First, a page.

Planet of the Apes
Written by Rod Serling & Michael Wilson
Directed by Franklin J. Schaffner
Based on the novel Monkey Planet by Pierre Boulle
Dr. Zaius...Maurice Evans
Three American astronauts wake up some 300 light years and 2000 Earth years from home when their shuttle crash-lands on a distant planet. Finding a civilization of primitive humanoids, they initially think that they themselves are now the most advanced creatures on the planet.
They think wrong.
They quickly discover the truth when an army of apes (it's their planet, after all) swoops in on horseback, capturing and killing all of the humans they can. Astronaut George Taylor is one of the humans captured and is taken back to the City of the Apes, where he's held in a cage and studied like an animal by psychologists Dr. Zira and her fiancé Dr. Cornelius.
Three different breeds of ape are on display here, and there's a lot of class separatism between them. For the most part, the orangutans are the leaders; the chimpanzees are the thinkers; and the gorillas are the muscle. Surely intended as commentary on the world of the late 1960s, it's still somewhat viable even today--whether you view it as commentary on race relations, or just stations in life.
In this flipsy-flipsy world, humans are mute and possess only moderate intelligence, viewed as pests and nuisances. Taylor's advanced state seems to prove Cornelius's wacky theory that apes are in fact evolved from humans, something that many of the leaders are loathe to admit even possible. Sound familiar?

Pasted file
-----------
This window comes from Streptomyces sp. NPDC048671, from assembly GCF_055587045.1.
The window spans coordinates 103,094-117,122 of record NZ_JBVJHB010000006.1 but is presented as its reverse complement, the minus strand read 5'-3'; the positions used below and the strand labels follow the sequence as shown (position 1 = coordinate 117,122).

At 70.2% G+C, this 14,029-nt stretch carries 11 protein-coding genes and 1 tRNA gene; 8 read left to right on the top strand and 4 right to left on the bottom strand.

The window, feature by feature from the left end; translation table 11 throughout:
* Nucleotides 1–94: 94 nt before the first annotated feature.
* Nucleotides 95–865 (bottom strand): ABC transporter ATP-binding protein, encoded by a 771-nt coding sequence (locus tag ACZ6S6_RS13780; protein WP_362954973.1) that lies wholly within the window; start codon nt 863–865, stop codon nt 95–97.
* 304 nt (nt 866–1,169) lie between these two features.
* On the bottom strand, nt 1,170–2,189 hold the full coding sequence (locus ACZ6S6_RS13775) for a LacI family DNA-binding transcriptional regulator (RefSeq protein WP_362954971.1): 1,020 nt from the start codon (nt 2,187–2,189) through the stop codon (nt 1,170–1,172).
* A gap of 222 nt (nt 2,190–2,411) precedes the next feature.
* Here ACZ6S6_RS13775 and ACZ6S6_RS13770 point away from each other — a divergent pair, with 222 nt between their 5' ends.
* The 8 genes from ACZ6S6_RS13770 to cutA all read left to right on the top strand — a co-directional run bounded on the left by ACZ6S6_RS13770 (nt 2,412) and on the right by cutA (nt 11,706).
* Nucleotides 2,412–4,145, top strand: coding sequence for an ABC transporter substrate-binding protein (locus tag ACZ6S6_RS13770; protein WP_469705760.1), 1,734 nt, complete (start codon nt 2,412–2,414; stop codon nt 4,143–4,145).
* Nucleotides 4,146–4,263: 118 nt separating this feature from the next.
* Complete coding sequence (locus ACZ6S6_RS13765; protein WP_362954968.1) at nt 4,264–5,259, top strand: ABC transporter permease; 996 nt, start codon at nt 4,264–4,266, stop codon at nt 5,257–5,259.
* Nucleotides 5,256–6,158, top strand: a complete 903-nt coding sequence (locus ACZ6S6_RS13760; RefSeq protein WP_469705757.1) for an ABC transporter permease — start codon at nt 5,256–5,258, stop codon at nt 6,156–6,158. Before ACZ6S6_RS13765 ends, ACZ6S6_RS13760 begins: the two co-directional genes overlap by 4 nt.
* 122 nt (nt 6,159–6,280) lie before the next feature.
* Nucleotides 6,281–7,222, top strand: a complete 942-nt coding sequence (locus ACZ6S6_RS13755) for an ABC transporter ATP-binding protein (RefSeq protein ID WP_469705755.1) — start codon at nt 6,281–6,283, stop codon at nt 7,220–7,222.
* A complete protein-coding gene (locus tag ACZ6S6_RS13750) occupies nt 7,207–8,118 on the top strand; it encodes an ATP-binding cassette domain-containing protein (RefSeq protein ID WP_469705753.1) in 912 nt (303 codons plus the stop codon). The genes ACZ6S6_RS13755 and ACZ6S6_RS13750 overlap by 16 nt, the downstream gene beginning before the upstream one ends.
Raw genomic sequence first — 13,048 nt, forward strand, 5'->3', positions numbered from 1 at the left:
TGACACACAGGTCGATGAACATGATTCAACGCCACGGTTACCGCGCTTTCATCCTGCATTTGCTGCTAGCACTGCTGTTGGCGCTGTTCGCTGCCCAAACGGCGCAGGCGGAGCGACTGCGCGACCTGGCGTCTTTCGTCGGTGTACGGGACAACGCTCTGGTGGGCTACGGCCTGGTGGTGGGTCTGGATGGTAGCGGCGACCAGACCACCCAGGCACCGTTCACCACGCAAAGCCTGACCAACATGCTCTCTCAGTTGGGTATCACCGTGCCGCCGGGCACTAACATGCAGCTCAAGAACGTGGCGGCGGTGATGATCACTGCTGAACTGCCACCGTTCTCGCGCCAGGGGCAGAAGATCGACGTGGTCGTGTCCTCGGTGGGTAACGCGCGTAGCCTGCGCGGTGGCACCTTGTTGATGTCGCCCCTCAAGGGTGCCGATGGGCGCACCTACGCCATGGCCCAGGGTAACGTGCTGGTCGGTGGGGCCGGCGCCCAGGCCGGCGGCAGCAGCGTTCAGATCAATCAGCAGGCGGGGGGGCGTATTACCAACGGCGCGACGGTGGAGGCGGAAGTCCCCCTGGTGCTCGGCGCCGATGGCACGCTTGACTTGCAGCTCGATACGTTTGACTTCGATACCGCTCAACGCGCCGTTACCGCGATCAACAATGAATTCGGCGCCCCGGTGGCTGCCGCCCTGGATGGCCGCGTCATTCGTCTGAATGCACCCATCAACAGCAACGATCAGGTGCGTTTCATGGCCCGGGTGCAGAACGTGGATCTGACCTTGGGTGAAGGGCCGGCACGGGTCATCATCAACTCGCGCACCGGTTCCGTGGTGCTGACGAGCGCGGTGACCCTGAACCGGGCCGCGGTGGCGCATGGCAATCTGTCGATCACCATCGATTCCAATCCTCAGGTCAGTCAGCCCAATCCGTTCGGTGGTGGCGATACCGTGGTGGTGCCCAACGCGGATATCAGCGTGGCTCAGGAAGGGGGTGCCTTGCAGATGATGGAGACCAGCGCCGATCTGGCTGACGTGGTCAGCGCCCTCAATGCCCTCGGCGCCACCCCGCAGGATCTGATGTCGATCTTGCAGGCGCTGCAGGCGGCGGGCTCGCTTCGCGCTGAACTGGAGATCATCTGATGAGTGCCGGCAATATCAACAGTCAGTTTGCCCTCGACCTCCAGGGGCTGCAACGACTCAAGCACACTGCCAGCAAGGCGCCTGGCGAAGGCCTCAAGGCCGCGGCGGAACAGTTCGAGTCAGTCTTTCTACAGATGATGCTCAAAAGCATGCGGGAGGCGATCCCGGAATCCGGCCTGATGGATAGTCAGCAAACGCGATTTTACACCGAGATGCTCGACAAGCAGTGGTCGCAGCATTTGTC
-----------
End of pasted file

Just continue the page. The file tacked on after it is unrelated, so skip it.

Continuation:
This goes without saying, but I'm going to say it anyway: Taylor is one badass mother. How badass is he? He smokes a cigar in outer space, that's how badass. Cynical, bitter and tough, he's a hairy-chested man's man that is definitely the product of the era. He even scores a ridiculously gorgeous primitive chick by name of Nova. She doesn't speak, and she doesn't wear a lot of clothes.
That's just what Dr. Zaius ordered.
The evolution of the apes must have zapped some of their strength (as it probably zapped some of ours), because otherwise no man--no, not even Charlton Heston--could render a gorilla unconscious with a single, well-timed elbow to the back of the skull.
The special effects are still pretty good, even today, although the facial masks are rather stiff, making it difficult for the performers to express any emotion without use of their voice. The fact that all members of each breed dresses alike, and the masks are remarkably similar, occasionally makes it difficult to tell one another apart. But apes probably think the same thing about us.
Whether you give a damn about the subtext or not, this is a downright amazing movie that spawned a massive multi-media franchise and must have blown many minds upon its initial release. And somehow it still manages to capture the imagination all these years later. Sadly, many younger viewers have probably watched the recent prequel, without ever having seeing where the franchise began. If that's the case, do yourself a favor and book a vacation on the Planet of the Apes.
"Beware the beast Man, for he is the Devil's pawn."